I’m surprised you didn’t suggest banners of high quality, though. And yes Communion under both kinds by intinction should become the law. Receiving Holy Communion under either form is the “perfect” sacramental sign (and all signs are meager as Cardinal Daneel’s states) of the Paschal Mystery. Perfect is the superlative, you can’t have “more perfect” in correct English. I’ve seen and heard far more clericalism and more sinister clericalism at that which comes from the priest’s quirks rather than the rubrics and the liturgy revolving around the priest in the OF over the last 45 years than anyone ever experienced in the EF prior to the Council.

        To Mike Burns, I think it was in the 1990’s that people in many places started to genuflect prior to receiving Holy Communion standing and this then led the USCCB to come up with some other “suitable” reverence prior to receiving Holy Communion which was a “bow” of the head. Of course when one kneels for Holy Communion as many are now doing is many places, that is the act of reverence more in tune with our tradition of showing reverence to the Most Holy Eucharist prior to receiving.

        I believe the same cadre that pushed successfully for Communion in the hand, etc prior to it being law also pushed in the most clerical way possible the removal of kneelers in churches to force the laity stand and never kneel. That was unsuccessful and the law was laid down about 10 or more years ago to make sure people kneeled from after the Sanctus through the Great Amen.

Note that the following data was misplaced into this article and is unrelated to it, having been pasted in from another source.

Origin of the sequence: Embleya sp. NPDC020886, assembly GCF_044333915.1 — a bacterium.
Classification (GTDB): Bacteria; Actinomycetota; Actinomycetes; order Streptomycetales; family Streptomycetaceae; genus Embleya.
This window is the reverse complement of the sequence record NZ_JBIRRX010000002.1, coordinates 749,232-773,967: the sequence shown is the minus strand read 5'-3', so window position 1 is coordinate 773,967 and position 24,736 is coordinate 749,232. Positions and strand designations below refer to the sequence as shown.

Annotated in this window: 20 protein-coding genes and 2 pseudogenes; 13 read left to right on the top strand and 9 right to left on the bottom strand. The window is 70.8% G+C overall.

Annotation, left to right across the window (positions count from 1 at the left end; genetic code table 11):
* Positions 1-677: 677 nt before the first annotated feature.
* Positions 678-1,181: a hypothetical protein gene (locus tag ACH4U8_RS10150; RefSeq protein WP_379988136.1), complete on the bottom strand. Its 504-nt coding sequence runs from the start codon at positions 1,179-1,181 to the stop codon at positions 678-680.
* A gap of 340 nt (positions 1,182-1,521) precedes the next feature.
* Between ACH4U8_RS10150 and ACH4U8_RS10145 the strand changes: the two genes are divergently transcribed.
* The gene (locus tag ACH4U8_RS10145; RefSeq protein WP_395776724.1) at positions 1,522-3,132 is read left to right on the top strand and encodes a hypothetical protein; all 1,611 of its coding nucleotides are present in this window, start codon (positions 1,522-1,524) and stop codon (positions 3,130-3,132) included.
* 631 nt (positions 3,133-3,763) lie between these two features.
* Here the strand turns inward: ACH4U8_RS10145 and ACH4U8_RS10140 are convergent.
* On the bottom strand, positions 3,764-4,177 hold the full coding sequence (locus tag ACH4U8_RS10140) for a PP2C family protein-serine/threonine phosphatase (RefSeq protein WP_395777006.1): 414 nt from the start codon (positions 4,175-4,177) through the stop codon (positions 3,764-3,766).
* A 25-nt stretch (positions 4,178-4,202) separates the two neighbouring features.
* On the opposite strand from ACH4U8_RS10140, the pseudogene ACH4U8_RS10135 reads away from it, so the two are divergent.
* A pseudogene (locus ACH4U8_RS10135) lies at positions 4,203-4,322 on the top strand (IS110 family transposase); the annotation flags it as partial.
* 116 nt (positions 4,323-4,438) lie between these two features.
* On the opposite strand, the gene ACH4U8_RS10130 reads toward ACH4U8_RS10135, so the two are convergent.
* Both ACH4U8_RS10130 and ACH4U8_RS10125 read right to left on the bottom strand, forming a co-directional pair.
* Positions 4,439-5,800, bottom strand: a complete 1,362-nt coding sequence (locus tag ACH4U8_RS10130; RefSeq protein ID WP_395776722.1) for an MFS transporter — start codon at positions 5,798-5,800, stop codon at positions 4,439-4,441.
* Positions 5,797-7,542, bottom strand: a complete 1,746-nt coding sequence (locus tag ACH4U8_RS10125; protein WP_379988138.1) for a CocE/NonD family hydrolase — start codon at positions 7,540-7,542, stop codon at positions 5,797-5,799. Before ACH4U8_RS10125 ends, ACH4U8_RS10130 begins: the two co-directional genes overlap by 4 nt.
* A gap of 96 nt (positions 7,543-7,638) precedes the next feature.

6. @Fr. Allan J. McDonald – comment #23:

        And yes Communion under both kinds by intinction should become the law.

        Anyone with any knowledge of the history of the distribution of Holy Communion could never make such a comment. I suggest that Nathan Mitchell’s magisterial Cult and Controversy would be a good starting point for reading.

        Receiving Holy Communion under either form is the “perfect” sacramental sign (and all signs are meager as Cardinal Daneel’s states) of the Paschal Mystery.

        Same remark. The doctrine of concomitance was invented (not too strong a word) precisely because Communion under both kinds was disappearing at the time. It was about expediency, not perfection.

        Signs may be meagre, but we fallible humans need them. As GIRM puts it (para 281): “Holy Communion has a fuller form as a sign when it takes place under both kinds. For in this form the sign of the Eucharistic banquet is more clearly evident and clearer expression is given to the divine will by which the new and eternal Covenant is ratified in the Blood of the Lord, as also the connection between the Eucharistic banquet and the eschatological banquet in the Kingdom of the Father.”

      7. @Paul Inwood – comment #25:
        Let’s face it, intinction is permitted under para 281 as well as the common chalice and has a long a venerable tradition maintained to this day by the Orthodox and the Eastern Rite of the Church. My parish offers both and at the intinction Masses, far more people are receiving the…”fuller form as a sign when it takes place under both kinds…”